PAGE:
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Friday, March 20, 2009

Universal format converter for aligned reads

Last night, I was working on FindPeaks when I realized what an interesting treasure trove of libraries I was really sitting on. I have readers and writers for many of the most common aligned read formats, and I have several programs that do useful functions. So, that raise the distinctly interesting point that all of them should be applied together in one shot... and so I did exactly that.

I now have an interesting set of utilities that can be used to convert from one file format to another: bed, gff, eland, extended eland, MAQ .map (read only), mapview, bowtie.... and several other more obscure formats.

For the moment, the "conversion utility" forces the output to bed file format (since that's the file type with the least information, and I don't have to worry about unexpected file information loss), which can then be viewed with the UCSC browser, or interpreted by FindPeaks to generate wig files. (BED files are really the lowest common denominator of aligned information.) But why stop there?

Why not add a very simple functionality that lets one format be converted to the other? Actually, there's no good reason not to, but it does involve some heavy caveats. Conversion from one format type to another is relatively trivial until you hit the quality strings. since these aren't being scaled or altered, you could end up with some rather bizzare conversions unless they're handled cleanly. Unfortunately, doing this scaling is such a moving target that it's just not possible to keep up with that and do all the other devlopment work I have on my plate. (I think I'll be asking for a co-op student for the summer to help out.)

Anyhow, I'll be including this nifty utility in my new tags. Hopefully people will find the upgraded conversion utility to be helpful to them. (=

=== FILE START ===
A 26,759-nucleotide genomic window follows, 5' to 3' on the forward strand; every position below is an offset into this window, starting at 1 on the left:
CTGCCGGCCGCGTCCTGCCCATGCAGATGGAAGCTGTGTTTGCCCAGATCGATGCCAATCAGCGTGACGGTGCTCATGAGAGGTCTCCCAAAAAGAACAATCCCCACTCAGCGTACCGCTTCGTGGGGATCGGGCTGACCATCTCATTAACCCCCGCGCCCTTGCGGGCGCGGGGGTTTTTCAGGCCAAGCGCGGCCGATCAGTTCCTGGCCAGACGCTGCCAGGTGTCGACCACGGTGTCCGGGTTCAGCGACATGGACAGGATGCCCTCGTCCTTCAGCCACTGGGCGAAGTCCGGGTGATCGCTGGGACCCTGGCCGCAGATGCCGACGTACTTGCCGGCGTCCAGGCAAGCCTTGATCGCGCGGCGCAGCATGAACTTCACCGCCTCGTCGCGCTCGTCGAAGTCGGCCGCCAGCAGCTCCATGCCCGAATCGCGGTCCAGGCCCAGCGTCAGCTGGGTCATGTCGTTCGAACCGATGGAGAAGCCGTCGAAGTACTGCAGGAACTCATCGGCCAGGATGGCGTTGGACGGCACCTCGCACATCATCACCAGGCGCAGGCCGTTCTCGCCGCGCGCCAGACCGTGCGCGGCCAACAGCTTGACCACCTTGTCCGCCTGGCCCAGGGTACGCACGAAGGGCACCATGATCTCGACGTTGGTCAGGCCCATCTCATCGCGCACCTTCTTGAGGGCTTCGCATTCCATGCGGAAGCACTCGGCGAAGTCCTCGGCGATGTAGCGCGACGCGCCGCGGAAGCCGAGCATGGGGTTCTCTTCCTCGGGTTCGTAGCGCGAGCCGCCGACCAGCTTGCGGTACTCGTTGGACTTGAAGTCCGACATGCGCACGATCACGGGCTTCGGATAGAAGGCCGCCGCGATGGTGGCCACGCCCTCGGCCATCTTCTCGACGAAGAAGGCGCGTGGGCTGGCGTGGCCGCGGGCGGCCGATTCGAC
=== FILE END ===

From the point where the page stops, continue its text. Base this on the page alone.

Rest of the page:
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Anonymous Kenneth said...

Man I could really use something like that. Ive been left with nothing but and eland extended and limited tools that can utilize this format.

When will 3.2 be released to us non-developer types so we can get that functionality?

April 23, 2009 3:18:00 PM PDT  
Blogger Anthony Fejes said...

Hi Kenneth,

FindPeaks 3.3 builds have been available for several months now, and the "universal converter" tool is in the package. You can check it out at:

April 23, 2009 3:27:00 PM PDT  
Anonymous Heather said...

Psyched to find your blog in the jungle of short read mapping! (Just so's you know.)

June 20, 2009 6:47:00 AM PDT  
Anonymous Marco said...


Im currently working with ChIP-seq data files and taken in cosndieration that I dont have huge skills in programming( rather none) Im allways looking for some cool tools that makes life easyer. For instance do you have a converter from FASTQ to Bed files that does not need to run any complicate code? I mean why tno to stablish a webacces where we could just puload FASTQ files and we get out BED files?
Marco A.

June 22, 2009 4:05:00 AM PDT  
Blogger Anthony Fejes said...

Hi Marco,

The reason why there's no FASTQ -> BED format is because FASTQ is used to store unaligned reads, and BED is is used to store read positions after they've been aligned to contigs. Thus, it's not a matter of conversion as much as missing information.

FASTQ -> Aligner -> New format -> converter -> BED.

Unfortunately, you can't skip the aligner step.


June 22, 2009 8:47:00 AM PDT  
Blogger Michael said...

Tried PF 4.0 package today for the first time. Its really a breeze and the format converters make my Perl-Hacks superfluous.

June 29, 2009 6:13:00 AM PDT  
Blogger Elizabeth said...

Hi Anthony,